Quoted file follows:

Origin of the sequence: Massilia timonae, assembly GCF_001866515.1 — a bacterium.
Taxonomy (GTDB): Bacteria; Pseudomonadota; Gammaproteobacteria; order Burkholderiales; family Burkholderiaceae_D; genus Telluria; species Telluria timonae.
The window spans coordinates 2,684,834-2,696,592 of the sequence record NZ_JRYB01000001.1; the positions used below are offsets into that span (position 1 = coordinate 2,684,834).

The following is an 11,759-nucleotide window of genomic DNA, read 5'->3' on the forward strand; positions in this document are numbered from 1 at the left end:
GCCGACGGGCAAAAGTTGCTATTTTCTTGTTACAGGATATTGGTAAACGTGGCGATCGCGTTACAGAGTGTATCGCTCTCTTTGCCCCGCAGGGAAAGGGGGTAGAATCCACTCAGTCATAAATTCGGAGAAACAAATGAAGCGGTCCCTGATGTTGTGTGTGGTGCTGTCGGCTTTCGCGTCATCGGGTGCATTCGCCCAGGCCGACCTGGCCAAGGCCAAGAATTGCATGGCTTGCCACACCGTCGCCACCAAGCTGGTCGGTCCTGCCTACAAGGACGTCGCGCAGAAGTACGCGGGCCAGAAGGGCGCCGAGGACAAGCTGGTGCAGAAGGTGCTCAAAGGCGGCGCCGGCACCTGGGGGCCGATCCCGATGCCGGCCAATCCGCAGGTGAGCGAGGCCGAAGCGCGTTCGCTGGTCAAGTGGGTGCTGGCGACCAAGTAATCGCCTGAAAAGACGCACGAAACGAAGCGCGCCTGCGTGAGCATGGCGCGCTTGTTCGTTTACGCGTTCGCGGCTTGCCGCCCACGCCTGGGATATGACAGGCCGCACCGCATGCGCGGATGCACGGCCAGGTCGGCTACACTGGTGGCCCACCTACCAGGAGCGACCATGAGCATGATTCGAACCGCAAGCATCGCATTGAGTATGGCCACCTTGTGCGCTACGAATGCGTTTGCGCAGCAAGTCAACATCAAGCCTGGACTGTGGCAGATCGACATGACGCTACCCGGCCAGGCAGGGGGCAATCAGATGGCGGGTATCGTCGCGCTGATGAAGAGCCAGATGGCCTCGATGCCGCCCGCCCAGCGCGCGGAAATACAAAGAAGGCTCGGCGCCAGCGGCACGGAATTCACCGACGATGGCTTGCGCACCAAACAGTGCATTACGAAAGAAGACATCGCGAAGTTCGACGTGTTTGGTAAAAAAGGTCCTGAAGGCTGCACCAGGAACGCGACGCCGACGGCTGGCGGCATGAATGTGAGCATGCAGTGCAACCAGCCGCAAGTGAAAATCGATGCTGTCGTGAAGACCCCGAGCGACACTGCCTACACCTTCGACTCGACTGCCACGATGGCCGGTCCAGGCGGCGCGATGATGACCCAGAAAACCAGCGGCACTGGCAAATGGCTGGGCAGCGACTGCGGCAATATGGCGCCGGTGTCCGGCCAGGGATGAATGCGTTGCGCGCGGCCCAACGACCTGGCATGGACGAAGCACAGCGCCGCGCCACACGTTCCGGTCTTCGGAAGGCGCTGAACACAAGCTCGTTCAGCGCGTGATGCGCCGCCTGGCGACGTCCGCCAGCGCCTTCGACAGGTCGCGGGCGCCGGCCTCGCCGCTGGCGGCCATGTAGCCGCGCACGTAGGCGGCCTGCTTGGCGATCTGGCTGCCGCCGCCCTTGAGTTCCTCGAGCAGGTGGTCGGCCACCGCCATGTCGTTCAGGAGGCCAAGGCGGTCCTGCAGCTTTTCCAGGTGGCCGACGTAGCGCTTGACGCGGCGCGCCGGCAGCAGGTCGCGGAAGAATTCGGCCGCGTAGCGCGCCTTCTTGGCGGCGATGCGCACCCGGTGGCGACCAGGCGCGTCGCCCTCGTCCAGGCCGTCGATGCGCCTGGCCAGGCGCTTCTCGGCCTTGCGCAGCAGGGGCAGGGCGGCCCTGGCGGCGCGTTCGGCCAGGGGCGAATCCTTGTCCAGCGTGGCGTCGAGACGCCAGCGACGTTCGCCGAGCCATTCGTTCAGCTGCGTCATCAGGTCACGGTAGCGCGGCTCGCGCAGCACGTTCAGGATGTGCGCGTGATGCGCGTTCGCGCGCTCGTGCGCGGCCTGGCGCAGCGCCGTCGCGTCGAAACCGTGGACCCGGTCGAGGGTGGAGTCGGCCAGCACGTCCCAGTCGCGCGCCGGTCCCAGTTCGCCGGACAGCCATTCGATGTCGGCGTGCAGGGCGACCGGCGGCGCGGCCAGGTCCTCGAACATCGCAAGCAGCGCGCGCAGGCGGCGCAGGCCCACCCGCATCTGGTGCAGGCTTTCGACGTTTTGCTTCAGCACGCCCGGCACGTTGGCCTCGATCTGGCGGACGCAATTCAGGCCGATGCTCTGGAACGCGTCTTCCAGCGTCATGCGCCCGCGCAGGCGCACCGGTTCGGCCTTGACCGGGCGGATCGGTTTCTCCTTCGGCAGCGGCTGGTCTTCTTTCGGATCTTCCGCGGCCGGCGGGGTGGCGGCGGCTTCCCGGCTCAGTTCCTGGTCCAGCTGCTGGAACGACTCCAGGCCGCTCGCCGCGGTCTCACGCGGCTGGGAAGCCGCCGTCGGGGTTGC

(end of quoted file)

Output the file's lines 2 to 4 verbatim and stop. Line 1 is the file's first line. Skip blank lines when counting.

Taxonomy (GTDB): Bacteria; Pseudomonadota; Gammaproteobacteria; order Burkholderiales; family Burkholderiaceae_D; genus Telluria; species Telluria timonae.
The window spans coordinates 2,684,834-2,696,592 of the sequence record NZ_JRYB01000001.1; the positions used below are offsets into that span (position 1 = coordinate 2,684,834).

The following is an 11,759-nucleotide window of genomic DNA, read 5'->3' on the forward strand; positions in this document are numbered from 1 at the left end: